On December 2014, Michael Hamelin, a hacker and physicist, died in an unfortunate car crash. He is survived by his wife, a scientist named Beth Hamelin—who not only has to deal with the grief that comes with a loved one passing on, but also has to manage the intense security measures that Hamelin left behind.

Today, The Daily Dot published a story that chronicles some of the difficulties that come with death, technology, and social media. After Michael's death, Beth Hamelin was left a bevy of gadgets and accounts that she couldn't access because of how well-secured Michael had left them. Since Michael was a security expert, he made sure that all of his sensitive information was on lockdown. But now that he has passed away, even small things like changing the wi-fi password have turned into a challenge for his family:

Beth is not a professional hacker, so when she walked into the room where her husband hosted over a dozen well-secured Web and email servers, she had no idea what to do with them, how to shut them down, or even what they really were. Michael's encrypted personal computers and safe-guarded personal Internet accounts seemed impenetrable.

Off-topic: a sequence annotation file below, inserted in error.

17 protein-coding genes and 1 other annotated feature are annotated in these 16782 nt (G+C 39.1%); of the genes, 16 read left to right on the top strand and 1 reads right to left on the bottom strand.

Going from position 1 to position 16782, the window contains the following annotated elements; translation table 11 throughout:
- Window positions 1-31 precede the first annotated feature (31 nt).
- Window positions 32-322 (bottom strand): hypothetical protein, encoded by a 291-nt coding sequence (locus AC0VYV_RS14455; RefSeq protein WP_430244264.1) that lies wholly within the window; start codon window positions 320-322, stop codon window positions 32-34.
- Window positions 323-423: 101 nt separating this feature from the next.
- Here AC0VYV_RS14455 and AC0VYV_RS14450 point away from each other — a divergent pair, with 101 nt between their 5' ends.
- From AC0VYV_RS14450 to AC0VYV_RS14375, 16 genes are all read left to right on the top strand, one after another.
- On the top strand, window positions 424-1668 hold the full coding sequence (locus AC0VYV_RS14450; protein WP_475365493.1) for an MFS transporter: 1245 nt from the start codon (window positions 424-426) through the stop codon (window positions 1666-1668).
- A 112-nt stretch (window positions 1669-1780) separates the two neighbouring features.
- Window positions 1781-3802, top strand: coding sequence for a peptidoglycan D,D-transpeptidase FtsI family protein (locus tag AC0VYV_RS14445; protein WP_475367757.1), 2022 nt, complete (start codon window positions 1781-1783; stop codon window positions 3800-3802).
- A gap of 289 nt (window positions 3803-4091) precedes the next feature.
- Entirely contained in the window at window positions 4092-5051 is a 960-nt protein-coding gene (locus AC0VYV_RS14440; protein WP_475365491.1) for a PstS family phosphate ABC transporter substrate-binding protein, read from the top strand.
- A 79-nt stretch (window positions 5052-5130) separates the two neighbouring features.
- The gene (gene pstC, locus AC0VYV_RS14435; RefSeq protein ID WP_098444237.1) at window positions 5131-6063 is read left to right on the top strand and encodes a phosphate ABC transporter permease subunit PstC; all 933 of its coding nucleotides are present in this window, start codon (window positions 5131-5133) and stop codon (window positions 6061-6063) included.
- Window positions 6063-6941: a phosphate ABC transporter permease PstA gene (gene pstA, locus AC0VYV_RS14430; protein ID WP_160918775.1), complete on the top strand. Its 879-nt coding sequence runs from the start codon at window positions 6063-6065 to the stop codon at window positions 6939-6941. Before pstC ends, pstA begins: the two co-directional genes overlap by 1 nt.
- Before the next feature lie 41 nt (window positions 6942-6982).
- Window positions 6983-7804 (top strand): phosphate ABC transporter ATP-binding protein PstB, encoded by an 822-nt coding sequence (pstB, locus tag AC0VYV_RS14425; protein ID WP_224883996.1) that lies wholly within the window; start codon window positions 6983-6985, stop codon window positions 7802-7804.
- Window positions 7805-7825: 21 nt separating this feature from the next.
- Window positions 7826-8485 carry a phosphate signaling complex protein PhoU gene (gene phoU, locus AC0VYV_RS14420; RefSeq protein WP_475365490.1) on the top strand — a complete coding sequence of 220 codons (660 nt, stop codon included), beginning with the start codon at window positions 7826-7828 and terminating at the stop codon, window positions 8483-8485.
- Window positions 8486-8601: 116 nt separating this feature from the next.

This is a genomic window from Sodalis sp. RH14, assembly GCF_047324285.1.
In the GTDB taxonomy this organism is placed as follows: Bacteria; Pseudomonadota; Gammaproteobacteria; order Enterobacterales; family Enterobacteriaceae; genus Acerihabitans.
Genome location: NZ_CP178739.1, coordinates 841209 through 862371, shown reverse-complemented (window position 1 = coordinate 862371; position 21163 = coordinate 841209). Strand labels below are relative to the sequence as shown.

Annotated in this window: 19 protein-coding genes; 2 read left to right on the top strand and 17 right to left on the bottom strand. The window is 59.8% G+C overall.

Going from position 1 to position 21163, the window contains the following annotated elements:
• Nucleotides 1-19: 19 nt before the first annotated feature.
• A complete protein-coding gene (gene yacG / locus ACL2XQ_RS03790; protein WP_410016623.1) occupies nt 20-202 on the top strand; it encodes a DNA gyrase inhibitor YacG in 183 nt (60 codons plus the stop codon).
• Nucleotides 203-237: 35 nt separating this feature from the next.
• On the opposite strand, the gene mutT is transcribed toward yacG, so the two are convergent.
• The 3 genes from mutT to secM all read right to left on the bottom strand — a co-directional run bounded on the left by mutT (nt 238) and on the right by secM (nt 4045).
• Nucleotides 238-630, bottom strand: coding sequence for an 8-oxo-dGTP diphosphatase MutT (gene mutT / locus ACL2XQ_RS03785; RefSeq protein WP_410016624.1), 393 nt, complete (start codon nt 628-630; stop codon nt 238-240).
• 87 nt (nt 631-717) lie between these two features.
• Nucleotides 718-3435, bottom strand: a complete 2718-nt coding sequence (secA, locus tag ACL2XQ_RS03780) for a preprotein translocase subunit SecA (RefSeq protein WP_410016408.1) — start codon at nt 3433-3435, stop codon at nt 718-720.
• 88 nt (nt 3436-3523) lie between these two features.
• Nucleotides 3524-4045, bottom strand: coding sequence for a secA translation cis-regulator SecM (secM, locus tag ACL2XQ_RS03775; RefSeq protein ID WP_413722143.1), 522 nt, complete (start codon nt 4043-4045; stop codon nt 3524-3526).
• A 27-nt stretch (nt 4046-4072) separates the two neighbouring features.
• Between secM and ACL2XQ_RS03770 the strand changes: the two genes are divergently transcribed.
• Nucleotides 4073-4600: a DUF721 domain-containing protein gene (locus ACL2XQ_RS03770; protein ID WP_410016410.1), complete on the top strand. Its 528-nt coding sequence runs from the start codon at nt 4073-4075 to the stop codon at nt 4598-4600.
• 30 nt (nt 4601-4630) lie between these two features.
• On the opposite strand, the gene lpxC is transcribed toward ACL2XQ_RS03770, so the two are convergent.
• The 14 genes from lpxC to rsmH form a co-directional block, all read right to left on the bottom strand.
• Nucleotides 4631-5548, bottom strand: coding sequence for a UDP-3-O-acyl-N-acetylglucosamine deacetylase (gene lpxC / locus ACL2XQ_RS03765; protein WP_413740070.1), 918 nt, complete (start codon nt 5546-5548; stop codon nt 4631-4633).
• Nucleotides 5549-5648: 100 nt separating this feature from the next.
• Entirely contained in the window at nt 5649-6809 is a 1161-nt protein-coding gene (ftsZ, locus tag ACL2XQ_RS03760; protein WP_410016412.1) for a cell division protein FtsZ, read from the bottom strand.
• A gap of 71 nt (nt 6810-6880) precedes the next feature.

Not knowing the passwords meant Beth didn't know how to access the thousands of family photos Michael kept safe and secure on digital storage. As of publication, after months of searching, she still hasn't found them.

Beth is also finding servers whose purpose and function is a mystery, on top of fully encrypted hardware that she can't gain access to. Specific accounts across the web are also providing their own difficulties. Google, for example, has been unresponsive to the family's attempts to access Michael's information. Michael's Apple accounts are also unavailable, because Apple doesn't have a policy in place to help the next of kin.

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Thankfully, at least a few social media accounts, like Facebook and Twitter, have been helpful in letting the Hamelins deal with Michael's information—but overall, the entire experience sounds like a harrowing ordeal, the likes of which most people wouldn't know how to deal with.

You can read more about the "digital afterlife" of Michael Hamelin here.

Top image: phi-AU.